This standard of proof means that, if we accuse someone of a crime ("Jimmy Jones Stole the Cookies From the Cookie Jar") and that person denies the claim (Mr. Jones says "Not me, Couldn't be!") that there are two stories that are in conflict, one must be true. Once I make the charge and present my evidence, I must show that my accusation is true. Jones on the other hand, needs to prove that it could be false.
Assuming a search of both the crime scene and the suspects property show evidence of access to the scene by prints on the front door and Jones' fingerprints on the lid, but none of the stash of missing cookies in Mr. Jones' property but we do find a key to the crime scene, we can show that Jones was at the crime scene... but that's because he's a good friend and I gave him the key to my place. So, we can assume he didn't steal the key.
Jones also points out that the police did find a partial print which matched neither myself nor Mr. Jones and I confirm that we are the only too people with keys to the house, this means that someone was inside the house who had not been there. Mr. Jones also points out that there is no finding of prints on the back door... but that's because my local CSI team was too underfunded to afford CSI of the level of Horatio Caine from Miami... so we got a guy who completely forgot to dust the back door for prints.
At this point, there is a reasonable doubt to Jimmy Jones stealing the missing cookies, as he did not have them, he was trusted by me and thus has little reason to steal from me... and there is an unidentified third person who was found in my home and I did not give anyone that access.
Because there is some evidence against my claim, the jury finds Jimmy Jones Not Guilty. It's important to note that legally this doesn't mean he didn't do it, but rather, I don't have any way of showing ONLY he didn't do it. Jimmy Jones' need not make a case of unidentified drug dealers who remain uncaught... only that my evidence does not fully refute his claim that there exists a possible second story.
In short, the Prosecution, once at trial, must show that their claims have enough evidence so that 12 random people (typical Jury rules... there are some states, where it's as low as 10 out of 12, but most are 12) can agree that this is the only possible way this could happen (100% probable). Where as the Defense, needs to show that there is the possibility for some probability of a second story. The Prosecution cannot be doubted at all.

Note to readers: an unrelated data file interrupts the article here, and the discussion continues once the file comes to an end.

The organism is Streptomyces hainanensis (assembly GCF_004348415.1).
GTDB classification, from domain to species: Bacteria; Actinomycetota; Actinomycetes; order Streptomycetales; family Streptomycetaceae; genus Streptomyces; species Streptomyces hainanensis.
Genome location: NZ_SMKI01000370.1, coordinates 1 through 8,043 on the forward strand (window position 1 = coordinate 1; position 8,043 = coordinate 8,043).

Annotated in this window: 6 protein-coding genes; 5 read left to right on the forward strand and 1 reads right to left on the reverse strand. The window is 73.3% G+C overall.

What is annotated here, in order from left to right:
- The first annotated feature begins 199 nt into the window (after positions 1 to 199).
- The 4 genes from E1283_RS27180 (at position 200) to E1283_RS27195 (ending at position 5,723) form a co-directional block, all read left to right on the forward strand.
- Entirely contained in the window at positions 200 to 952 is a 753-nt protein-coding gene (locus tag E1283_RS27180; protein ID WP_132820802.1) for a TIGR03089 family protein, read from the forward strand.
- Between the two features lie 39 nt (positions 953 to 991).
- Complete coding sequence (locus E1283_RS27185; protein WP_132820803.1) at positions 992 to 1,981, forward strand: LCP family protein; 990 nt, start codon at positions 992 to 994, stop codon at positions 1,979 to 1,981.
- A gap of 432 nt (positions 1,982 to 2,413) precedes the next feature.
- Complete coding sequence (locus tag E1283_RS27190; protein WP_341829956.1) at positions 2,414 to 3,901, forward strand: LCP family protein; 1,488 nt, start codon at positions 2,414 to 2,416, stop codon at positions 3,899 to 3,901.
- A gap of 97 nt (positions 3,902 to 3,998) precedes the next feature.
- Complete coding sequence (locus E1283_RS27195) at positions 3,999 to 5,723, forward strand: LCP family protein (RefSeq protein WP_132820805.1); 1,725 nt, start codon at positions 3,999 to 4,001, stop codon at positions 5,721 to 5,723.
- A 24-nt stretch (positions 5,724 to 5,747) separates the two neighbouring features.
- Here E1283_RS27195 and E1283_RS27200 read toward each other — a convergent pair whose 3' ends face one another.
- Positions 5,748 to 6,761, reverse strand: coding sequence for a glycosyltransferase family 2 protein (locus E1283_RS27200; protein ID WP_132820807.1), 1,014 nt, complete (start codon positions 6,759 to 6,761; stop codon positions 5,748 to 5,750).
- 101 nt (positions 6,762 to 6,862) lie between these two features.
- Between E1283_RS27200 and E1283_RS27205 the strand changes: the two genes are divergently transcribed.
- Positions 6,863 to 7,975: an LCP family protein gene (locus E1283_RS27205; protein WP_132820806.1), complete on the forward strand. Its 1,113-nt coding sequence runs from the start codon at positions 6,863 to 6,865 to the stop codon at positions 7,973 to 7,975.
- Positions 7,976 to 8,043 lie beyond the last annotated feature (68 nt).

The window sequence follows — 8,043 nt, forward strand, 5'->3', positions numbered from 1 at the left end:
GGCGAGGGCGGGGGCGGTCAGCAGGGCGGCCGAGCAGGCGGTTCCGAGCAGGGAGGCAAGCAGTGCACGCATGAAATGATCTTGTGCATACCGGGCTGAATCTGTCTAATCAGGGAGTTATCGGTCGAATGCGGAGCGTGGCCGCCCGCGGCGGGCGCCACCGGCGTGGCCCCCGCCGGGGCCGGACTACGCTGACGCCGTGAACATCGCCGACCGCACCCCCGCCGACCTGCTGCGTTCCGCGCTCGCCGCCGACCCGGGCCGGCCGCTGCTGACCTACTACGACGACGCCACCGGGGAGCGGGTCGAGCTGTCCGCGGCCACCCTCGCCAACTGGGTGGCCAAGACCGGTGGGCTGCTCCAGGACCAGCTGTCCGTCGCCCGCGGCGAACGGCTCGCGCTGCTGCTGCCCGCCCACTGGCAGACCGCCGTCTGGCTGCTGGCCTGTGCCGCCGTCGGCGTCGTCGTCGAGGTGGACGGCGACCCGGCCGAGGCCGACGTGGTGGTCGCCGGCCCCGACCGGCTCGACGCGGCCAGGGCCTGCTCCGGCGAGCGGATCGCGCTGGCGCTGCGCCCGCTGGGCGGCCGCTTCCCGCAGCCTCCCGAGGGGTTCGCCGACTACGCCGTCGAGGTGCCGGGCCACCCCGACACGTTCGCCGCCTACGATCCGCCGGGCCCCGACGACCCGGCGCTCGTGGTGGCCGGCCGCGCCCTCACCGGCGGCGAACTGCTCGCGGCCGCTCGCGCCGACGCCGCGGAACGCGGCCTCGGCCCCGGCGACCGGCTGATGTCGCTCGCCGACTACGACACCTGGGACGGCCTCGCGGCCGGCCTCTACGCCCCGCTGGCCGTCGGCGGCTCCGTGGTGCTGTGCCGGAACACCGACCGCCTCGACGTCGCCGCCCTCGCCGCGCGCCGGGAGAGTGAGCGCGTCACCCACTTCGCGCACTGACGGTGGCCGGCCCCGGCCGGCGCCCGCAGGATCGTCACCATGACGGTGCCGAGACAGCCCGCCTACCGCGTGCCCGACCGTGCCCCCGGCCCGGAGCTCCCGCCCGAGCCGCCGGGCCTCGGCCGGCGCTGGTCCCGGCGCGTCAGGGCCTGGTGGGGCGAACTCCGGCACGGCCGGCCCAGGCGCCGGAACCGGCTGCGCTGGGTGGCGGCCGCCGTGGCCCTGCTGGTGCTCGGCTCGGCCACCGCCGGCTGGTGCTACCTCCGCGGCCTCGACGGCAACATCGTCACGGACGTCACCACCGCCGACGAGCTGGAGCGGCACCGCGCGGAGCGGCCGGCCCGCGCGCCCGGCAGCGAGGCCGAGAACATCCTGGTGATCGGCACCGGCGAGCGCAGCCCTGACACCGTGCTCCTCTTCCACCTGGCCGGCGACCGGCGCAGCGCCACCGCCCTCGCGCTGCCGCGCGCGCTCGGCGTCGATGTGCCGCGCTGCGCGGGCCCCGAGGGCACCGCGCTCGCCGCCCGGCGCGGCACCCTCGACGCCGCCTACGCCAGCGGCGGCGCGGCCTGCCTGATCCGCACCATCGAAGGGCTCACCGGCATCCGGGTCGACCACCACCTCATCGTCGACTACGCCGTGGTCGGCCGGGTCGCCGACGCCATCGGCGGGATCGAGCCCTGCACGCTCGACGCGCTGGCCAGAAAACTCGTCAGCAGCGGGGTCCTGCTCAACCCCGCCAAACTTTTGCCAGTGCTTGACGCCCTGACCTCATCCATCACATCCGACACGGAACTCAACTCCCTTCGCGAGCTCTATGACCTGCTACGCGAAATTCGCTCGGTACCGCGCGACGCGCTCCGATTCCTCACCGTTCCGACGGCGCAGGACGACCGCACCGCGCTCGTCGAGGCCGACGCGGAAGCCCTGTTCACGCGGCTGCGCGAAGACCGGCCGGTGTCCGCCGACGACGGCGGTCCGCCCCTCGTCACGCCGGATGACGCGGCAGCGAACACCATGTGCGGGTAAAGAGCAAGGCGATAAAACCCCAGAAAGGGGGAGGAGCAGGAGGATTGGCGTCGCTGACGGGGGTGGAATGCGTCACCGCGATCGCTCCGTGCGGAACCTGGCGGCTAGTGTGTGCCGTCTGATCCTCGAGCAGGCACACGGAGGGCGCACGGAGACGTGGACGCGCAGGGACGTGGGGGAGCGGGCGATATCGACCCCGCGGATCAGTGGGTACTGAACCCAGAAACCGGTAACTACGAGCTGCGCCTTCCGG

There's any number of cases in real life cases that show that because of evidence. In real life, the OJ Simpson case went for this, some evidence of bias on the parts of the investigators, and some improper evidence storage (the famous gloves) that called the case into doubt. Also the crap treatment of the jury by both sides.
The real life Casey Anthony case is as close to a best example of a Real Life modern Rashamon as can be seen in a tried case.
The fictional events of the aforementioned Rashamon deal with the idea of who do you believe when the seemingly impossible course to reconcile events play out (Namely Three people all claim to be solely guilty to the same murder and their description of the events surrounding their guilt... including the murder victim!).
"My Cousin Vinny" is a great story about how objective material evidence is better than eyewitness testimony. That just because you are falsely accused of a crime, it does not mean that the prosecution's side is evil (almost all of the the typical "bad guys" in a legal drama are shown to be people who are doing their jobs and made honest, but hilarious mistakes). The definitive blow to the prosecution's case is a sight to behold... and the fact that everything is foreshadowed earlier makes it great on rewatch.
Twelve Angry Men shows how Jury Deliberations are really decided by 12 different perspectives having to agree on the conviction and how difficult it is to get a vote in either direction.
And then there is To Kill a Mockingbird which inspired untold numbers of American Trial Lawyers (especially defense lawyers) because of the obvious abuse of the system being permitted by the community writ large.